At the 2017 International Association for the Study of Lung Cancer (IASLC) 18th World Conference on Lung Cancer in Yokohama, Japan, researchers presented data from CheckMate-032, an ongoing phase I/II open-label trial evaluating the safety and efficacy of nivolumab monotherapy and nivolumab plus ipilimumab (marketed as Yervoy) combination therapy in patients with advanced small cell lung cancer patients. The data demonstrated that response rate and one-year overall survival nearly doubled in patients with a high TMB who were treated with combination therapy versus monotherapy. In addition, a high TMB predicted better outcomes, regardless of the treatment arm, as compared with a medium or low TMB.[8] These new findings provide compelling evidence supporting the clinical utility of TMB as a biomarker for nivolumab therapy, both alone and in combination with ipilimumab.

The Tumor Microenvironment

We now know that metabolic considerations, the tumor microenvironment, the microbiome, and signaling pathway modulation all affect the immune system. Investigations into the tumor microenvironment at a genetic level seek to determine whether genetic changes within the tumor microenvironment can guide the design of cancer immunotherapeutics. Unlike predictive or prognostic biomarkers, immune targets are biomarkers that might not correlate strongly with response to treatment, but may help direct the development of cancer therapies.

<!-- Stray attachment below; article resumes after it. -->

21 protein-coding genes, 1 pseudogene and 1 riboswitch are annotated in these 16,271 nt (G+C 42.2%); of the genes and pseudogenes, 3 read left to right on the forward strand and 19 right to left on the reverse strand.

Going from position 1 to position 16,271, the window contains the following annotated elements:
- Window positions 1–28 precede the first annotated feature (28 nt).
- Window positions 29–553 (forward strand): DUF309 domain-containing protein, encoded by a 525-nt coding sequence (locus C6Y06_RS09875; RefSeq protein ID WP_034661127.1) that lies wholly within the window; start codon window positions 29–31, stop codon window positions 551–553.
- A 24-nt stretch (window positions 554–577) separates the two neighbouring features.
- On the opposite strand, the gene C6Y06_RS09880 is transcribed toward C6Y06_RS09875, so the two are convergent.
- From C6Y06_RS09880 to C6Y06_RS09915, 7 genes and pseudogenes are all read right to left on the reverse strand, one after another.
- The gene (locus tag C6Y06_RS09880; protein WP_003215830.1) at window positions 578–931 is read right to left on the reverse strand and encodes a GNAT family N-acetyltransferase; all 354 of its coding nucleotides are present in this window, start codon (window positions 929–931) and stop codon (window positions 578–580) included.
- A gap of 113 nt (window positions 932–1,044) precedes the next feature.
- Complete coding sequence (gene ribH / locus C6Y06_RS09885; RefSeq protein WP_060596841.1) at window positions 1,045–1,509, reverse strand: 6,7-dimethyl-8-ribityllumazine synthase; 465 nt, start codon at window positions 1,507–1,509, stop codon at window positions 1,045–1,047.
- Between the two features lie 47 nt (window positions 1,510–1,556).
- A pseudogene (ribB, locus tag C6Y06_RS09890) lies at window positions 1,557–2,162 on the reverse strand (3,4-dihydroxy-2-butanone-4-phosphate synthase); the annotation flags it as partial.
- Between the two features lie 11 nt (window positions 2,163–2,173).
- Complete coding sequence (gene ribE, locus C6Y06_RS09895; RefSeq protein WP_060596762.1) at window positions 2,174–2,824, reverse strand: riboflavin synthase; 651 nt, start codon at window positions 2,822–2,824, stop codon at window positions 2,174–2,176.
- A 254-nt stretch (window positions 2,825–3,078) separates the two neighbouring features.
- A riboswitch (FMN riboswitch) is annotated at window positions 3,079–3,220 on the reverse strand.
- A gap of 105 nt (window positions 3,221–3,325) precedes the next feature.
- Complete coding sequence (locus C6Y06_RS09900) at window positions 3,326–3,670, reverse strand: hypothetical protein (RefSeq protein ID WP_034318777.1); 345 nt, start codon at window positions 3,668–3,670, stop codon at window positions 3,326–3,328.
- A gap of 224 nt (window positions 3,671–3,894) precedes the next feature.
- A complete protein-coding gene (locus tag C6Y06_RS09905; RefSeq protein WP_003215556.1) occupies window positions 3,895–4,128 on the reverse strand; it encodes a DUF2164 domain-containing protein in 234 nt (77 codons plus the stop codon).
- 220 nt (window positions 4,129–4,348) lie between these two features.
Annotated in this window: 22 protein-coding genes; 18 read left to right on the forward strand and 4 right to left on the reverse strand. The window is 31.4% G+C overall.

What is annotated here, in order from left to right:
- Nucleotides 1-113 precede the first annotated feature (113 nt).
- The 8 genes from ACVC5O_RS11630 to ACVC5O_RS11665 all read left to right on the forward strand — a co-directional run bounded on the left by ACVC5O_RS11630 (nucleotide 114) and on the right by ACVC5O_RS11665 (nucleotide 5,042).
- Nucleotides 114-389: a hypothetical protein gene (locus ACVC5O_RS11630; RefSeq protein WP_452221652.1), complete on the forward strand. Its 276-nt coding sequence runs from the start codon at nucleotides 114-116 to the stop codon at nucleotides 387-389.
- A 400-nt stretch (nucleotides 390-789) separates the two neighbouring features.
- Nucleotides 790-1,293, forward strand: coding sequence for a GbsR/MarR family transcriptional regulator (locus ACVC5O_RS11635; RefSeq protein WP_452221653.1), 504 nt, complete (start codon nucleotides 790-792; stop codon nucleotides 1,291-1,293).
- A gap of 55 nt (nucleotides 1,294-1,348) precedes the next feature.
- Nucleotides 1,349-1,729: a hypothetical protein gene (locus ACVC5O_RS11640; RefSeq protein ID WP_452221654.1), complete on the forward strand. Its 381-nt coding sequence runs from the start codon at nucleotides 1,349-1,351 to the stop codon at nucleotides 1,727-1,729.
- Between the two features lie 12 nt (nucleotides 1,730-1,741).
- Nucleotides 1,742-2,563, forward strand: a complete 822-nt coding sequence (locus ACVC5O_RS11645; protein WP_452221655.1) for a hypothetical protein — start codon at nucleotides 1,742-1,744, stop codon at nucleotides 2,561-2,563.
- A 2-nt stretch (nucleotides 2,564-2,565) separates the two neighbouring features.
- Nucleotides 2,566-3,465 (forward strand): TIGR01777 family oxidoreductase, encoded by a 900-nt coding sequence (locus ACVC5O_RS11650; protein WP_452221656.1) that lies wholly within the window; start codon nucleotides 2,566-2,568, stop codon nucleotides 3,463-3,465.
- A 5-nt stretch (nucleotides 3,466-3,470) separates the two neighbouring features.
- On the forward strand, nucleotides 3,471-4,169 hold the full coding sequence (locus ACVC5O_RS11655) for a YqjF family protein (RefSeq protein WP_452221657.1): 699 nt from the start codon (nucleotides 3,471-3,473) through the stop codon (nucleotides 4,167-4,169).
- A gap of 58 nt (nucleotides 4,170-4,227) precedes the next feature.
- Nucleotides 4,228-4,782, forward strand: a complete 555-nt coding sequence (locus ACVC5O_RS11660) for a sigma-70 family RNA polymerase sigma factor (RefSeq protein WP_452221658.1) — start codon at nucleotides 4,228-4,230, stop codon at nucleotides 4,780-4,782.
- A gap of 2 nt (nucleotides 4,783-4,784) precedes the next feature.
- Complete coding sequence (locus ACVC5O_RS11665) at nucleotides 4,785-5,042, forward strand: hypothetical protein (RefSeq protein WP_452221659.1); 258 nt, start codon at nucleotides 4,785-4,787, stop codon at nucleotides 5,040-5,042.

In one study, Ras mutations were used as immune target biomarkers. Patients with advanced solid tumors bearing Ras mutations were given a cancer vaccine comprised of autologous peptides along with interleukin (IL)-2, granulocyte-macrophage colony-stimulating factor (GM-CSF), or both. Although the majority of patients developed antigen-specific immune responses, only one patient out of 57 generated productive immunity that went on to eliminate the tumor cells.[9]